Protected by a sophisticated heat shield the probe is created to go closer to the sun than any previous spacecraft. Over the next seven years, the Parker Solar Probe will fly by Venus seven times, using the planet's gravity to bring itself closer to the Sun each time.
The Parker Solar Probe, named after American solar astrophysicist Eugene Parker, will, as the United States space agency describes it, "touch the sun" as it flies within 3.9 million miles of the star's surface.
After launch, the spacecraft will head toward the sun's atmosphere, known as the solar corona, made up of super hot plasma.
Solar wind can create a whole host of issues for humans - from messing with Global Positioning System communications to exposing astronauts in space to high radiation - and the Parker Solar Probe is launching on a mission to figure out where it comes from.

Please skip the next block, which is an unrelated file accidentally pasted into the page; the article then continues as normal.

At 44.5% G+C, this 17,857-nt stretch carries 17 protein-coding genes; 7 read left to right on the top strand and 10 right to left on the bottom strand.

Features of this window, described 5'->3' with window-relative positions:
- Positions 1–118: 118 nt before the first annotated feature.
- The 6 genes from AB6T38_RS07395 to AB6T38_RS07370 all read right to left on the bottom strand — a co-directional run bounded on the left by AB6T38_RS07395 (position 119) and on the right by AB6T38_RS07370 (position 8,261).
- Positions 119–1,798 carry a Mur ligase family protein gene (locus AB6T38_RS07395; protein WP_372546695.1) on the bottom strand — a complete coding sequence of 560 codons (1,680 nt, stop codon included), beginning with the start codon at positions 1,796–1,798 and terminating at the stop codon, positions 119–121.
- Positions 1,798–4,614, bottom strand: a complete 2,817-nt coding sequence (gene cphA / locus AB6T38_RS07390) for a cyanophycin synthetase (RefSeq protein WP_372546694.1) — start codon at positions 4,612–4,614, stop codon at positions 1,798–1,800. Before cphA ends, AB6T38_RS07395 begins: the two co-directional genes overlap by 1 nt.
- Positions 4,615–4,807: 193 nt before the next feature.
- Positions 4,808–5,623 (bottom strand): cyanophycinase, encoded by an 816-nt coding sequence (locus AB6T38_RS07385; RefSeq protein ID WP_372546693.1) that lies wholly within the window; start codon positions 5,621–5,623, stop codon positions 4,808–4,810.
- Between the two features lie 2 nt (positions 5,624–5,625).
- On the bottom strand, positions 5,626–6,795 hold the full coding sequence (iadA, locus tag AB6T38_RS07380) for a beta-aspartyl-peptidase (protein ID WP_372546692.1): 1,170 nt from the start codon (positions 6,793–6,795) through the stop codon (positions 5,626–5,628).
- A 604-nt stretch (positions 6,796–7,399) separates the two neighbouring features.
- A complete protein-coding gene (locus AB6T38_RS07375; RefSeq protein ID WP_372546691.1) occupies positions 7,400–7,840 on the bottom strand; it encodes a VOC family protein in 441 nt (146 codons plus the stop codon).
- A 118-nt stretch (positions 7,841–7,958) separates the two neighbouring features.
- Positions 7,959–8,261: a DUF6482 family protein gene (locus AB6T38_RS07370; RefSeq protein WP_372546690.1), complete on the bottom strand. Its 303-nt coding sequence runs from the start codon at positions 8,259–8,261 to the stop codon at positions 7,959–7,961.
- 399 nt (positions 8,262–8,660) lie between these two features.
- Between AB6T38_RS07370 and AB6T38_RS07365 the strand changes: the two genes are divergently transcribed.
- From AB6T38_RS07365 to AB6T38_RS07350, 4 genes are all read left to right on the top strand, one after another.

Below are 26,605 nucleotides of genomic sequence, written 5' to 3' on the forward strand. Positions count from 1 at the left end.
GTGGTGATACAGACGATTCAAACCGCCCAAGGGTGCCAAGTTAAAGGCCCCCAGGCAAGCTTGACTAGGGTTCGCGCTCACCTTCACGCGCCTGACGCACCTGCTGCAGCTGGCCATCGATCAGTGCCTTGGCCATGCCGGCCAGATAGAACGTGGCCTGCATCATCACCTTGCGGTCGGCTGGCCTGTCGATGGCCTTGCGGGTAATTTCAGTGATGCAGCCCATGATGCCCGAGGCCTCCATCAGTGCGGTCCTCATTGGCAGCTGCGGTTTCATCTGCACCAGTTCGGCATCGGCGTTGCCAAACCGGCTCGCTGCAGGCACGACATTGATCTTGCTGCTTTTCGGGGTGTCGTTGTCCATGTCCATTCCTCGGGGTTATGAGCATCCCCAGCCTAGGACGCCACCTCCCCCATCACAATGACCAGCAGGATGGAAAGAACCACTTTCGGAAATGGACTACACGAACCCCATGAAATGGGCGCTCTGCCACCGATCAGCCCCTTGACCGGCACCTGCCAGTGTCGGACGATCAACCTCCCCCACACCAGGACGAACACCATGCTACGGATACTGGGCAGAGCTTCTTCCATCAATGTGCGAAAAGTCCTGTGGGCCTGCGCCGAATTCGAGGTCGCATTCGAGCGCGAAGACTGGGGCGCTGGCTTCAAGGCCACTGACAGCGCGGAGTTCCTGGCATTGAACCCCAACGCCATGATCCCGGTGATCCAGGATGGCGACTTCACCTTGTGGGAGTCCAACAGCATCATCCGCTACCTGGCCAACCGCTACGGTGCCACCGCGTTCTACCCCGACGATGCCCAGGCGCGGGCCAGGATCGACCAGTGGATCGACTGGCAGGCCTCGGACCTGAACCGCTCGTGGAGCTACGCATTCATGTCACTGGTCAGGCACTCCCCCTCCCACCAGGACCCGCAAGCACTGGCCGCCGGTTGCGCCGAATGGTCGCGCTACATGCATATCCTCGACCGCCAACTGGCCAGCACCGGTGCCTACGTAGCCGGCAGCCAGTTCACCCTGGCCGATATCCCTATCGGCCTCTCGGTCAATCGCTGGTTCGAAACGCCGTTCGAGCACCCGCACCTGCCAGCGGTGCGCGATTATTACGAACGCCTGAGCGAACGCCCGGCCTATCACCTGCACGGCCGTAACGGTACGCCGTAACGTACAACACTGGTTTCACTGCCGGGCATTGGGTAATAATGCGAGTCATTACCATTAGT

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Successive flybys will be closer, culminating, in 2024, with a series of encounters just 3.8m miles above the sun's surface.
The last time a man-made object came close to the star's surface was in 1976 when Helios 2 achieved perihelion, point of the orbit at which it was closest to the sun, at 27 million miles. The spacecraft and its suite of delicate instruments will be protected from the sun's extreme heat by a carbon fiber heat shield. The goal is to collect data and images on the sun's atmosphere, called the "corona", Engadget reports.
The spacecraft is named for Eugene Parker, the scientist who first predicted the existence of the solar wind - fast-moving solar particles that stream through the entire solar system.
The powerful rocket is needed to propel the payload, NASA's Parker Solar Probe, to the sun.